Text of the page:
How To Get A Mortgage After Short Sale (or Foreclosure)

The guidelines for new mortgages are changing. Everything we take for granted about home loans (and being a home owner) is being debated now in Washington D.C.

It’s clear that required mortgage down payments will increase along with other key elements that many of us have taken for granted. For example, there is growing support to eliminate the mortgage interest tax deduction. There are also political rumblings behind getting rid of the ‘As American As Apple Pie’ 30 year mortgage and replacing it with a 15 or 20 year term.

(REALTORS(R) remember, support the NAR. They are the only voice we have in D.C.)

Already a new approved guideline, the new QRM (Qualified Residential Mortgage) rules will be in full effect April 2012. (It’s widely believed that the QRM rules will force minimum down payments to increase to 20%). As Fannie and Freddie are ‘scaled down’ and their continued roles in the mortgage markets are in flux expect lots of heated debate about mortgage requirements. Stay tuned and be vigilant.

The question remains, given today’s guidelines what are the absolute bare-minimums to obtain a mortgage?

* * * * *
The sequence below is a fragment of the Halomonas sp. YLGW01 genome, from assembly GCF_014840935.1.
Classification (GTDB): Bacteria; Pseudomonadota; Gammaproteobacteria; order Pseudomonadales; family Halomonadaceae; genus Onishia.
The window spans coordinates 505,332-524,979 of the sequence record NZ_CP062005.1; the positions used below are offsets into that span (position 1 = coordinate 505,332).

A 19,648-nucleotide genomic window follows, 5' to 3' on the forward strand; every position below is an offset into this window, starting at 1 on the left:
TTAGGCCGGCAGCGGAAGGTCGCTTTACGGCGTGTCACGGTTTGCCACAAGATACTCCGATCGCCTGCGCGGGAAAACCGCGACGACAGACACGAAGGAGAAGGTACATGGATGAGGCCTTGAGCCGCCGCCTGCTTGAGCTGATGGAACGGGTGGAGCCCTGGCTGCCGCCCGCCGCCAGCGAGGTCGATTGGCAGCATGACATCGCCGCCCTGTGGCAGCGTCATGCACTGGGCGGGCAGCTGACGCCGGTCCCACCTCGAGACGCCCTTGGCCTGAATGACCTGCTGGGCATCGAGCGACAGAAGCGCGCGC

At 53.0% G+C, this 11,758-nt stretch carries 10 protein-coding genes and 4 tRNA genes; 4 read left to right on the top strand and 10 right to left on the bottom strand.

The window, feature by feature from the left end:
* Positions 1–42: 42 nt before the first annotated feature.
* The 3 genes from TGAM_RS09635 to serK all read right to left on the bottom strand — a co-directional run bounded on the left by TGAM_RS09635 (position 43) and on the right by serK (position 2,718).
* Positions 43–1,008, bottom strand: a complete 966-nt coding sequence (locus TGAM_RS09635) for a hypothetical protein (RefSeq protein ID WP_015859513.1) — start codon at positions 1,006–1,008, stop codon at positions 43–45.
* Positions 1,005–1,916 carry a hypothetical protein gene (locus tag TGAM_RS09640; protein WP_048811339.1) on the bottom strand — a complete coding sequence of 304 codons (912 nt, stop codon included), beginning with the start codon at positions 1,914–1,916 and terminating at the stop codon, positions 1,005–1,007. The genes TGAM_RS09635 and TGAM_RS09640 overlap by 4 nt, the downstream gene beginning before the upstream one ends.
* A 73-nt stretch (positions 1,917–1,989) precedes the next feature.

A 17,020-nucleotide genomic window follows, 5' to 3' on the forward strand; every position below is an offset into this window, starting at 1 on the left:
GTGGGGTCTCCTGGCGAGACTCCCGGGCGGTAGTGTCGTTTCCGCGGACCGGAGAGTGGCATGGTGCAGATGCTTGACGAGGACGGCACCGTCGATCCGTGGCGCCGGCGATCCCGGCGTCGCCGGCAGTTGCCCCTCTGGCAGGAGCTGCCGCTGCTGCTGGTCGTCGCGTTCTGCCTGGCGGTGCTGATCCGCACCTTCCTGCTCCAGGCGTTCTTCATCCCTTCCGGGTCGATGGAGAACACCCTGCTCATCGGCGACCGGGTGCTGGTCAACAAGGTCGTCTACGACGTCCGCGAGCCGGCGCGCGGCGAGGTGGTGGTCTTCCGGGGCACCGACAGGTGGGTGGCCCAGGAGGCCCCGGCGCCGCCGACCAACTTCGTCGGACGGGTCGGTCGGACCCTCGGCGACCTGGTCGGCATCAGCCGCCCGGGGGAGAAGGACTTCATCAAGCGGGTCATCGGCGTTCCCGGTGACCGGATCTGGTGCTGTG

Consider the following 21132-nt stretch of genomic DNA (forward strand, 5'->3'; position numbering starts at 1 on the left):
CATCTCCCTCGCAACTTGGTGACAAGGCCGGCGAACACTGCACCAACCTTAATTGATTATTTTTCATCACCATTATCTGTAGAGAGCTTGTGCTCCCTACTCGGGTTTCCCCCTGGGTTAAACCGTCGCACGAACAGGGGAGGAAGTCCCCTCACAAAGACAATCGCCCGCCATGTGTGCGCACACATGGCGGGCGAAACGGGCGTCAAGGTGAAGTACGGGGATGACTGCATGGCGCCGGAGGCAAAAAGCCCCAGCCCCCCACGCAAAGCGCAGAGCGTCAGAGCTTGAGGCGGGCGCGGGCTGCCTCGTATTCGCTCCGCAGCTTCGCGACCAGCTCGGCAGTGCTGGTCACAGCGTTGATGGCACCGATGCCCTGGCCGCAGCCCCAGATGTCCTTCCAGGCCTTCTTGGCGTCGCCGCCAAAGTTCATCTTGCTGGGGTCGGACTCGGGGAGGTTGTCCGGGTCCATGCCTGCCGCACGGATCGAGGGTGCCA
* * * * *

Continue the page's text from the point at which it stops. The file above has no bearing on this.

….and perhaps more interesting…how to obtain a mortgage immediately after a Short Sale..read on…

By far the easiest mortgage to obtain is a FHA loan:

1) 3.5 percent down payment, based on the purchase price of the home (e.g., $7,000 on a $200,000 home), or a gift of that same amount;

2) 3 percent to 6 percent of the purchase price, on top of the down payment, for closing costs, or a credit from the seller of the same amount; and

3) 640 FICO credit score — the middle score of those generated by the three credit bureaus (some banks will lend to borrowers with middle scores lower than 640, but will require more than the minimum down payment).

Lenders will want you to document income, asset and job history documentation, current paycheck stubs, two months’ bank statements and two years of W-2 forms or tax returns, and:

  • a minimum of two years have passed since the discharge of a bankruptcy;
  • a minimum of three years have passed since a foreclosure;
  • anywhere from zero to three years have passed since a short sale, depending on the circumstances surrounding the short sale.
Advertisements